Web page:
The first month of Destiny 2 Season of the Haunted has been an emotional rollercoaster both in terms of gameplay and story content. Major characters have become the focus for some insightful emotional character development. Changes to various gameplay systems have been implemented, all to a mixed reception by the fan base. But, much like how the campaign of The Witch Queen raised the bar for storytelling and spectacle for Destiny 2, Season of the Haunted might be setting the new standard for character-driven storytelling going forward.
Destiny 2 Season of the Haunted – Hunting Your Nightmares
Destiny 2 Season of the Haunted opens with the world-eating Leviathan ship returning. Worse still, it appears that Emperor Calus his forces have sided with The Witness, the ultimate big bad revealed in the final moments of The Witch Queen campaign. In addition to having his own endless army of loyal Cabal legions, the Leviathan is now in orbit around Earth's moon, weaponizing the Nightmares that have manifested there during the Shadowkeep expansion. Since the Nightmares are physical manifestations of past trauma, crimes, guilt, and regret, simply storming the ship is a suicide mission.
But the Guardians' resident expert on the arcane, Eris Morn, has a plan. By utilizing power from the Crown of Sorrow, several volunteers can be protected from the psychic assault of the Nightmares and venture deeper into Calus' Leviathan. The catch is they must directly face their greatest fears and failures to make it work. Thus, your Guardian must help Eris set the ritual up and assist the willing participants.
In terms of story and theme, Destiny 2 Season of the Haunted is blunt. Calus' Leviathan was a major area from the game's launch in 2017, and it played host to several Raid areas. Now it has returned complete with the same bizarre psychic fungus found in the (now vaulted) Presage mission, drenching once familiar opulent halls with menace and malice.
It is also clear throughout incidental dialogue that if the mystery of the ship's return isn't solved, Calus plans on spreading the Nightmares to the rest of the solar system. Both physically and metaphorically, you must face the demons of the past or be overwhelmed by them. There's a reason why the community has dubbed this new stretch of content “Season of the Emotional Trauma.”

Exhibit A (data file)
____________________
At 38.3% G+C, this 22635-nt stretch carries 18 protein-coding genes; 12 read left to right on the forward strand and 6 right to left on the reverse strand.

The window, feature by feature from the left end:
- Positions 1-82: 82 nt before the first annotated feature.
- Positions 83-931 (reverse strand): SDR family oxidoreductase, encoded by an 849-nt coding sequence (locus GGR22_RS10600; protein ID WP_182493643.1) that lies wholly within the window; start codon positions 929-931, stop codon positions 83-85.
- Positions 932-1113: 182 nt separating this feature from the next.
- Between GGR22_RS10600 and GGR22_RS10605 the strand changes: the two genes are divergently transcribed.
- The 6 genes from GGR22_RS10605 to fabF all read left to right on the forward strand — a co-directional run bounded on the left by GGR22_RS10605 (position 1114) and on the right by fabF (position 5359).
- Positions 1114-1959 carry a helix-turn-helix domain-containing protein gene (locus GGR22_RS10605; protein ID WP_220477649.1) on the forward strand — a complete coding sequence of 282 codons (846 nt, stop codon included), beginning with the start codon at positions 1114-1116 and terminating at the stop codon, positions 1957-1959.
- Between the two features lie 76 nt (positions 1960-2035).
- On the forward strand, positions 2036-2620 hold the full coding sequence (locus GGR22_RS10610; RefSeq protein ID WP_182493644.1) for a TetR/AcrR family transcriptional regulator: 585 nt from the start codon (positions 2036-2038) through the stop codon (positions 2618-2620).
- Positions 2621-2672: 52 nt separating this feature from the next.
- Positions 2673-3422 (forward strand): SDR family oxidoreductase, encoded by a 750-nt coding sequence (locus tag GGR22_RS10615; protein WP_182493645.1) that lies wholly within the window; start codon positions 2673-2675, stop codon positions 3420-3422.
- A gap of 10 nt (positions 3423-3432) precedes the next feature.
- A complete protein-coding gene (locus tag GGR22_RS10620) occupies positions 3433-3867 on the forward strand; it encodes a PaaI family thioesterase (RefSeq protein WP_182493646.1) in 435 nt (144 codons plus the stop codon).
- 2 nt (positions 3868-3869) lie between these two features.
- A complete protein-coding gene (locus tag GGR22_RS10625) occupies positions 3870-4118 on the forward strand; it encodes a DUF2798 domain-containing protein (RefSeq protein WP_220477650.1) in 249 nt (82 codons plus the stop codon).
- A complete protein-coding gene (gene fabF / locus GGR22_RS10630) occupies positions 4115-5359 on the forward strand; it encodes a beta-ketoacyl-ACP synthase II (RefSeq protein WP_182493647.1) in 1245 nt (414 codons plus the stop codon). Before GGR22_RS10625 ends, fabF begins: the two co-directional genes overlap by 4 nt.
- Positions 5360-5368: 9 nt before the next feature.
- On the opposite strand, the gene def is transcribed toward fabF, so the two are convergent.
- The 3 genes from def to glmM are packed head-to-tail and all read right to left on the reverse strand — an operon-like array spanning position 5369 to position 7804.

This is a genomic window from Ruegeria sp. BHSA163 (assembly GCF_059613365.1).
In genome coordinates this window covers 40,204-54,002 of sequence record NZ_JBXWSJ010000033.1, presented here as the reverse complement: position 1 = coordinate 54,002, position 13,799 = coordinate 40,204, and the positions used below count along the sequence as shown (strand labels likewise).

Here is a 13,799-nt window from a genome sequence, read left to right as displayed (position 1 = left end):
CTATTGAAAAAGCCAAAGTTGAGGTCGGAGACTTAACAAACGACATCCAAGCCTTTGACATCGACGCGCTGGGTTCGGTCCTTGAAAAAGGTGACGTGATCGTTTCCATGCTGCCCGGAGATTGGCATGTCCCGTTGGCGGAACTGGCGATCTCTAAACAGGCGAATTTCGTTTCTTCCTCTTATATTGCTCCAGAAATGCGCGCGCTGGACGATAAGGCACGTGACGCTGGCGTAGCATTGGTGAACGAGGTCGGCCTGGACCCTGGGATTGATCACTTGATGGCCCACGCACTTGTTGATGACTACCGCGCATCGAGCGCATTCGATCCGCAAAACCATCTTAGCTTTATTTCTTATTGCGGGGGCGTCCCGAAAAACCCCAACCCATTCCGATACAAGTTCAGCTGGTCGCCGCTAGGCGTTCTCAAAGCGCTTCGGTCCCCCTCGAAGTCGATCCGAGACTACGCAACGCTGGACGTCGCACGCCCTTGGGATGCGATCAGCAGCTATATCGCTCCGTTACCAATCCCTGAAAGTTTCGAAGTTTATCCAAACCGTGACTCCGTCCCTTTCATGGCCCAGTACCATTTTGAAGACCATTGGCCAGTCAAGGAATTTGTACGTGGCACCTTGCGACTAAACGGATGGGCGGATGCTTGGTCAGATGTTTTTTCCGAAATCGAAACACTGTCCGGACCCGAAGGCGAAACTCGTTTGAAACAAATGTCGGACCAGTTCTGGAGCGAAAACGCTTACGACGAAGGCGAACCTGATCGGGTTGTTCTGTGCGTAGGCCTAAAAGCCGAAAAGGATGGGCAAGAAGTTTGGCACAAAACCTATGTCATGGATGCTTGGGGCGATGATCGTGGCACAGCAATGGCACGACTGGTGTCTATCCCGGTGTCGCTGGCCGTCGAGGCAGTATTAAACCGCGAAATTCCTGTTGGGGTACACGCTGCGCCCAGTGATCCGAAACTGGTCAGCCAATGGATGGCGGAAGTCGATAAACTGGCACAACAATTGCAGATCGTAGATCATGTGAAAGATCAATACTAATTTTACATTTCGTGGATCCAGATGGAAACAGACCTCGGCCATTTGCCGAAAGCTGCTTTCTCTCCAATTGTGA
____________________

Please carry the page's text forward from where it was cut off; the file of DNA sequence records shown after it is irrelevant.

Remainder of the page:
But what isn't blunt is the way in which Bungie addresses that aforementioned trauma. The three characters that undergo the ritual -- Zavala, Caiatl, and Crow -- are all dealing with their own complex emotional hangups. Crow has ongoing anxiety about his past actions as Uldren Sov, which is only compounded by the inherent biases characters have shown him in past seasons.
Zavala, the otherwise stoic and determined head of the Vanguard, is dealing with centuries-old survivor's guilt centered around the death of his adopted son and the unresolved rift with his mortal wife. As for Caiatl, it's implied in dialogue throughout the new dungeon, Duality, she suffered some form of domestic abuse at the hands of Emperor Calus. Even members of the supporting cast, those who know exploring the Leviathan would break their spirit, are given sympathetic asides. Ikora, Saint-14, and others have either bits of dialogue or lore entries that express how facing the Nightmares on the Leviathan would break their spirits, but another character is always there to comfort them.
Furthermore, it cannot be overstated just how brilliantly executed the resolution of these issues are. Crow reconciles with his past, finding a synthesis between Uldren's clinical efficiency and his newfound moral compass. Zavala ultimately learns to forgive himself and to not judge his centuries of triumphs against what he sees as his greatest unforgivable failure. Stripped away of the fantastic elements, these character conflicts are based in genuine drama.
In fact, Bungie's developers spoke openly about this deliberate approach to character and emotional baggage in an interview with GameSpot stating: